Risks disclosed in safety vests used by Mass. police
By Andrea Estes
Boston Globe Staff,
Thousands of police officers across the state and the country are wearing bulletproof vests that may not protect them from gunfire, and the manufacturer has notified scores of departments, including the Massachusetts State Police and numerous urban and suburban forces, that it has stopped selling the popular models.
The disclosure, by Second Chance Body Armor Inc., was made three months after a Pittsburgh-area police officer was seriously wounded in the stomach while wearing one of the vests. The notice from the company has alarmed the law enforcement community because the vests, lightweight and flexible, are widely used.
Second Chance, a Central Lake, Mich., company that bills itself as the country''s largest body armor manufacturer and has sold "tens of thousands" of the vests, is now warning that they may "wear out faster than expected."
Last week, the Massachusetts Chiefs of Police Association, which estimates that at least 2,500 officers in the state wear the vests, voted to ask Attorney General Thomas Reilly to demand that the company provide free replacements or refund the $900-per-vest purchase price.
The company, instead, has offered two layers of additional protective fabric as a remedy, for free, or replacement vests at a discounted price of $329.
"We''re saying, `You have a product that''s not safe. What are you going to do about it?'' " said Plainville Police Chief Edward Merrick, president of the chiefs'' association. "We have an obligation to our guys. I won''t let Second Chance off the hook."
Added Reilly''s spokeswoman, Ann Donlan: "These bulletproof vests do not meet the specifications intended to protect law enforcement personnel who put their lives on the line every day. The company acknowledges these vests are faulty, and we fully expect that they will take the necessary measures to address law enforcement''s safety concerns."
Second Chance spokesman Gregg Smith said the company''s decision to stop selling the two models -- Ultima and Ultimax -- was unrelated to the June 23 shooting of Officer Edward Limbacher of Forest Hills, Pa.
Smith said the company has been testing used vests since 2001, when the Japanese manufacturer of Zylon, the material the vests are made of, indicated that the fibers can deteriorate under extreme heat and humidity.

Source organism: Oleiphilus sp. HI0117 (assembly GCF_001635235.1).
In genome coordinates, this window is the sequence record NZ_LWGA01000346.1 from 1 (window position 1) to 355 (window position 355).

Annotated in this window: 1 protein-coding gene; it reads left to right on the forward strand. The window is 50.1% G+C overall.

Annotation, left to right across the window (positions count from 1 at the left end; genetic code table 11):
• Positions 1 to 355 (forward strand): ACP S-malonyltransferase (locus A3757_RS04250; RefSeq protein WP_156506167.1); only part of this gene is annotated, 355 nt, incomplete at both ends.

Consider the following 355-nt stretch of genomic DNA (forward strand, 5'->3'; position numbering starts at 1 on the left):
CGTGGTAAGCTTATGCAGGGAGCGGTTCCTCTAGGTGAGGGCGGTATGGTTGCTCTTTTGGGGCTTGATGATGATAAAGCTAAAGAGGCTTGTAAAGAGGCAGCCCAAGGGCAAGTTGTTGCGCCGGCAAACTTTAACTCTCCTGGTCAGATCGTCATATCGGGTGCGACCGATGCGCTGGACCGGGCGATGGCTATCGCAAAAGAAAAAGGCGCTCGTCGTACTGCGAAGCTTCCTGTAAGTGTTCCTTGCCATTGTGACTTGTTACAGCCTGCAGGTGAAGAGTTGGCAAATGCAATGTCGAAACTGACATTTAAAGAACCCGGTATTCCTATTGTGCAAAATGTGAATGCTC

"We tested over 200," Smith said. "In terms of the ones that totally failed? I don''t have the information. But the degradation was such that we don''t feel that some of the vests will fulfill their five-year warranty. The vests were inconsistent."
Dozens of local police departments use the vests including Newton, Waltham, Walpole, Cambridge, Wellesley, Lexington, and Quincy. The State Police has issued the vest to all 600 of its troopers. Boston police said they use a different company''s vest.
"Granted we don''t have a lot of shootings," said Marblehead Detective Sean Sweeney. "But that one time, I''d like to know the vest I''m wearing would stop the bullet. . . . Now you have it in the back of your mind that it may not. . . . I don''t want to be the one whose life wasn''t saved."
Some departments have already stopped using the vests and are asking municipal officials to pay for new ones. New vests are bought every five years, with state and federal grants covering all or some of the cost. But since they will be replacing the vests earlier than expected, cities and towns will have to pay the full cost.
Walpole police Chief Richard Stillman said he would ask selectmen and the town''s finance committee this week to approve the purchase of new vests.
"Communities may have to raise money to replace the vests that are defective and then sue Second Chance for the money," said Merrick, whose group will ask Reilly to file a class-action suit if necessary.
Smith said that the particular vests in question have saved 30 officers'' lives. He said vests sold by competing companies that also contain Zylon have the same problem. Several rival companies refused to comment, but have said their vests, which include Zylon and additional fibers, are safe.
Besides offering the free Kevlar inserts to reinforce the vests, Second Chance has also offered to sell the Monarch vest, which contains no Zylon and retails for $1,100, for $329.
The National Institute of Justice, which sets performance standards for vests, said Tuesday that the inserts would not meet its standards. "Members of the public safety community have been inquiring whether the upgrade pack, when used with the existing vest, meets our standard. We''re saying no, it does not," said spokeswoman Angela Harless.
Neither solution is acceptable to police in Massachusetts, who say they are incensed by the company''s refusal to provide refunds. "Their makeshift response is unconscionable," said Waltham police Chief Edward Drew.
One third of Waltham''s 150-person force wears the vest. "They should absolutely replace them. This is a consumer issue that has officers'' safety at stake. They should be handing out new vests as we speak."
But Kevin Watson of the Law Enforcement Alliance of America in Virginia said Second Chance is trying to do the right thing. Unlike some companies, Second Chance "is more likely to say, `We want to replace it,'' instead of holding out and playing the liability game," said Watson, a spokesman for the criminal justice advocacy organization.
Meanwhile, Limbacher, the Pennsylvania officer, is expected to sue Second Chance.
His injury "is serious," said his lawyer, Romel Nicholas. "We still don''t know how serious because they still haven''t removed the bullet."